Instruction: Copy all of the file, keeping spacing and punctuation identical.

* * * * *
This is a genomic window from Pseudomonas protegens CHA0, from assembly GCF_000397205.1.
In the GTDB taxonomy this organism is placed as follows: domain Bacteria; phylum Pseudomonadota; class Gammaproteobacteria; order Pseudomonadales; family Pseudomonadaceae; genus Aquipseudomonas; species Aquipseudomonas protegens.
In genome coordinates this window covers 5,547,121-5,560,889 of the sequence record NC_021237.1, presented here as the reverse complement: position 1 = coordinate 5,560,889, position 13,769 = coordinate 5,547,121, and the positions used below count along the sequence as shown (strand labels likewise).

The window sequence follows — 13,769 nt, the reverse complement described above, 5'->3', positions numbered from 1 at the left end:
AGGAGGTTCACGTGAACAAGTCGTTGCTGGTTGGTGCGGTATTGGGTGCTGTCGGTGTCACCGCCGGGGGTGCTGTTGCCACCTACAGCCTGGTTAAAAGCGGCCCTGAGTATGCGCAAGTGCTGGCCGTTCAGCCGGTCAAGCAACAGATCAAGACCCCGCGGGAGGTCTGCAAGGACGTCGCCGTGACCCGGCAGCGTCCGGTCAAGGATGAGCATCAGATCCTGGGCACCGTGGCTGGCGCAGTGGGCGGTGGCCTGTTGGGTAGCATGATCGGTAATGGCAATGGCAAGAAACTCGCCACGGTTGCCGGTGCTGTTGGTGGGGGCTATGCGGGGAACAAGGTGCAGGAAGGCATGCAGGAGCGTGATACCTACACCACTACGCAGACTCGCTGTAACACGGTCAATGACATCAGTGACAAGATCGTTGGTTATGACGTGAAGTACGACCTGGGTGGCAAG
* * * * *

This is a genomic window from Pseudomonas protegens CHA0, from assembly GCF_000397205.1.
In the GTDB taxonomy this organism is placed as follows: domain Bacteria; phylum Pseudomonadota; class Gammaproteobacteria; order Pseudomonadales; family Pseudomonadaceae; genus Aquipseudomonas; species Aquipseudomonas protegens.
In genome coordinates this window covers 5,547,121-5,560,889 of the sequence record NC_021237.1, presented here as the reverse complement: position 1 = coordinate 5,560,889, position 13,769 = coordinate 5,547,121, and the positions used below count along the sequence as shown (strand labels likewise).

The window sequence follows — 13,769 nt, the reverse complement described above, 5'->3', positions numbered from 1 at the left end:
AGGAGGTTCACGTGAACAAGTCGTTGCTGGTTGGTGCGGTATTGGGTGCTGTCGGTGTCACCGCCGGGGGTGCTGTTGCCACCTACAGCCTGGTTAAAAGCGGCCCTGAGTATGCGCAAGTGCTGGCCGTTCAGCCGGTCAAGCAACAGATCAAGACCCCGCGGGAGGTCTGCAAGGACGTCGCCGTGACCCGGCAGCGTCCGGTCAAGGATGAGCATCAGATCCTGGGCACCGTGGCTGGCGCAGTGGGCGGTGGCCTGTTGGGTAGCATGATCGGTAATGGCAATGGCAAGAAACTCGCCACGGTTGCCGGTGCTGTTGGTGGGGGCTATGCGGGGAACAAGGTGCAGGAAGGCATGCAGGAGCGTGATACCTACACCACTACGCAGACTCGCTGTAACACGGTCAATGACATCAGTGACAAGATCGTTGGTTATGACGTGAAGTACGACCTGGGTGGCAAG